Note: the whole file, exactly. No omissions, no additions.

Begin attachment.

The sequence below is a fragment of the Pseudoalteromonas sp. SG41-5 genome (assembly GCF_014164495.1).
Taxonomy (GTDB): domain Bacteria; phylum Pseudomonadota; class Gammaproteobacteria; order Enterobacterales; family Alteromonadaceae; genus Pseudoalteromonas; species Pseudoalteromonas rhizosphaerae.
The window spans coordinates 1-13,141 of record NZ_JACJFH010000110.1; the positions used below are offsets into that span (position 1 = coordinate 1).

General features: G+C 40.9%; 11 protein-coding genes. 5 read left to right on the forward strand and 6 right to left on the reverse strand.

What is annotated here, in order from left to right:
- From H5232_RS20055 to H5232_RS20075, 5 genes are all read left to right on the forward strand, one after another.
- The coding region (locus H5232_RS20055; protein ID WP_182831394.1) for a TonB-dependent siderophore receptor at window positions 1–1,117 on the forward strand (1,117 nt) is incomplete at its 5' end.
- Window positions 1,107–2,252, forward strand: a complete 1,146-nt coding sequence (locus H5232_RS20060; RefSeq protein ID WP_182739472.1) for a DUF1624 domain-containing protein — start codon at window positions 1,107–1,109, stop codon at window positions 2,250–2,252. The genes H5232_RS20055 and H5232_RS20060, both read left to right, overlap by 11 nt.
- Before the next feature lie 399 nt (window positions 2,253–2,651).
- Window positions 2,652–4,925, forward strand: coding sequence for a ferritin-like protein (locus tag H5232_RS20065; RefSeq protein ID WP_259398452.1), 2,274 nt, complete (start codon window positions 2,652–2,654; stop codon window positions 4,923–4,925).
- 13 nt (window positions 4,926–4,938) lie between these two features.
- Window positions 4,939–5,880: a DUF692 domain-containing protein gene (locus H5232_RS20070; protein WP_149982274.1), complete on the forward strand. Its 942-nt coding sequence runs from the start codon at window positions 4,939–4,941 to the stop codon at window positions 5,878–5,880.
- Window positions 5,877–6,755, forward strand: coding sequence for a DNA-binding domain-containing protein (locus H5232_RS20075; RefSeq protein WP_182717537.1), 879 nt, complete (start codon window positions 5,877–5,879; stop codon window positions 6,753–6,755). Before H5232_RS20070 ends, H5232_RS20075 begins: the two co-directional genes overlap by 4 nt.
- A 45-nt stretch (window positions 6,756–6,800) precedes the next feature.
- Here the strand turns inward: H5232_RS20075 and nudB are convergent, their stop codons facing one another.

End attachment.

The sequence below is a fragment of the Pseudoalteromonas sp. SG41-5 genome (assembly GCF_014164495.1).
Taxonomy (GTDB): domain Bacteria; phylum Pseudomonadota; class Gammaproteobacteria; order Enterobacterales; family Alteromonadaceae; genus Pseudoalteromonas; species Pseudoalteromonas rhizosphaerae.
The window spans coordinates 1-13,141 of record NZ_JACJFH010000110.1; the positions used below are offsets into that span (position 1 = coordinate 1).

General features: G+C 40.9%; 11 protein-coding genes. 5 read left to right on the forward strand and 6 right to left on the reverse strand.

What is annotated here, in order from left to right:
- From H5232_RS20055 to H5232_RS20075, 5 genes are all read left to right on the forward strand, one after another.
- The coding region (locus H5232_RS20055; protein ID WP_182831394.1) for a TonB-dependent siderophore receptor at window positions 1–1,117 on the forward strand (1,117 nt) is incomplete at its 5' end.
- Window positions 1,107–2,252, forward strand: a complete 1,146-nt coding sequence (locus H5232_RS20060; RefSeq protein ID WP_182739472.1) for a DUF1624 domain-containing protein — start codon at window positions 1,107–1,109, stop codon at window positions 2,250–2,252. The genes H5232_RS20055 and H5232_RS20060, both read left to right, overlap by 11 nt.
- Before the next feature lie 399 nt (window positions 2,253–2,651).
- Window positions 2,652–4,925, forward strand: coding sequence for a ferritin-like protein (locus tag H5232_RS20065; RefSeq protein ID WP_259398452.1), 2,274 nt, complete (start codon window positions 2,652–2,654; stop codon window positions 4,923–4,925).
- 13 nt (window positions 4,926–4,938) lie between these two features.
- Window positions 4,939–5,880: a DUF692 domain-containing protein gene (locus H5232_RS20070; protein WP_149982274.1), complete on the forward strand. Its 942-nt coding sequence runs from the start codon at window positions 4,939–4,941 to the stop codon at window positions 5,878–5,880.
- Window positions 5,877–6,755, forward strand: coding sequence for a DNA-binding domain-containing protein (locus H5232_RS20075; RefSeq protein WP_182717537.1), 879 nt, complete (start codon window positions 5,877–5,879; stop codon window positions 6,753–6,755). Before H5232_RS20070 ends, H5232_RS20075 begins: the two co-directional genes overlap by 4 nt.
- A 45-nt stretch (window positions 6,756–6,800) precedes the next feature.
- Here the strand turns inward: H5232_RS20075 and nudB are convergent, their stop codons facing one another.